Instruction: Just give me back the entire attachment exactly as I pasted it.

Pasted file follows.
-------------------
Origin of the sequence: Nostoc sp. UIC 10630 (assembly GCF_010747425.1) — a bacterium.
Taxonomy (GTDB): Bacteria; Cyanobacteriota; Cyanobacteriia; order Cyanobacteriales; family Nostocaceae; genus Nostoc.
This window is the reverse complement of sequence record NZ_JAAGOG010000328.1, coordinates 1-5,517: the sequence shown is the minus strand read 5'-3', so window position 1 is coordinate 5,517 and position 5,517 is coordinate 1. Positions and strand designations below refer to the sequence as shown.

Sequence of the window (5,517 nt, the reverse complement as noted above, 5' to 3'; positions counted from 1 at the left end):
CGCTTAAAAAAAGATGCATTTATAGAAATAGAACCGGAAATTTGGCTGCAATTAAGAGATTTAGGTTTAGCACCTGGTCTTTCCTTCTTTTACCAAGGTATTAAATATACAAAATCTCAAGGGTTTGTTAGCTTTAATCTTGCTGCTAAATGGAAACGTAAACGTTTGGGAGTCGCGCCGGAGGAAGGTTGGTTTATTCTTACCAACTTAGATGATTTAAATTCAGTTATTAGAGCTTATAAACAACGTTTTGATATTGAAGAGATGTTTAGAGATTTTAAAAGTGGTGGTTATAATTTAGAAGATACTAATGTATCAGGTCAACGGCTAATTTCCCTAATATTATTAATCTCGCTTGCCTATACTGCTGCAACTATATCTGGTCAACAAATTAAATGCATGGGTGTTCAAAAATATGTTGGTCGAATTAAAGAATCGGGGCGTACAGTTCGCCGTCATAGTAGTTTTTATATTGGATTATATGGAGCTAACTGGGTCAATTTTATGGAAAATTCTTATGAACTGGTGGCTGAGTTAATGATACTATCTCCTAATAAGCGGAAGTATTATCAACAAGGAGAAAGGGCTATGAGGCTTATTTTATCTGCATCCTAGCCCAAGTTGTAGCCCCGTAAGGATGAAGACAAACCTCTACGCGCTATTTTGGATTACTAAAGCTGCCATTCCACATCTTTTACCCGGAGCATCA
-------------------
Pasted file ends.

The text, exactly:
Origin of the sequence: Nostoc sp. UIC 10630 (assembly GCF_010747425.1) — a bacterium.
Taxonomy (GTDB): Bacteria; Cyanobacteriota; Cyanobacteriia; order Cyanobacteriales; family Nostocaceae; genus Nostoc.
This window is the reverse complement of sequence record NZ_JAAGOG010000328.1, coordinates 1-5,517: the sequence shown is the minus strand read 5'-3', so window position 1 is coordinate 5,517 and position 5,517 is coordinate 1. Positions and strand designations below refer to the sequence as shown.

Sequence of the window (5,517 nt, the reverse complement as noted above, 5' to 3'; positions counted from 1 at the left end):
CGCTTAAAAAAAGATGCATTTATAGAAATAGAACCGGAAATTTGGCTGCAATTAAGAGATTTAGGTTTAGCACCTGGTCTTTCCTTCTTTTACCAAGGTATTAAATATACAAAATCTCAAGGGTTTGTTAGCTTTAATCTTGCTGCTAAATGGAAACGTAAACGTTTGGGAGTCGCGCCGGAGGAAGGTTGGTTTATTCTTACCAACTTAGATGATTTAAATTCAGTTATTAGAGCTTATAAACAACGTTTTGATATTGAAGAGATGTTTAGAGATTTTAAAAGTGGTGGTTATAATTTAGAAGATACTAATGTATCAGGTCAACGGCTAATTTCCCTAATATTATTAATCTCGCTTGCCTATACTGCTGCAACTATATCTGGTCAACAAATTAAATGCATGGGTGTTCAAAAATATGTTGGTCGAATTAAAGAATCGGGGCGTACAGTTCGCCGTCATAGTAGTTTTTATATTGGATTATATGGAGCTAACTGGGTCAATTTTATGGAAAATTCTTATGAACTGGTGGCTGAGTTAATGATACTATCTCCTAATAAGCGGAAGTATTATCAACAAGGAGAAAGGGCTATGAGGCTTATTTTATCTGCATCCTAGCCCAAGTTGTAGCCCCGTAAGGATGAAGACAAACCTCTACGCGCTATTTTGGATTACTAAAGCTGCCATTCCACATCTTTTACCCGGAGCATCA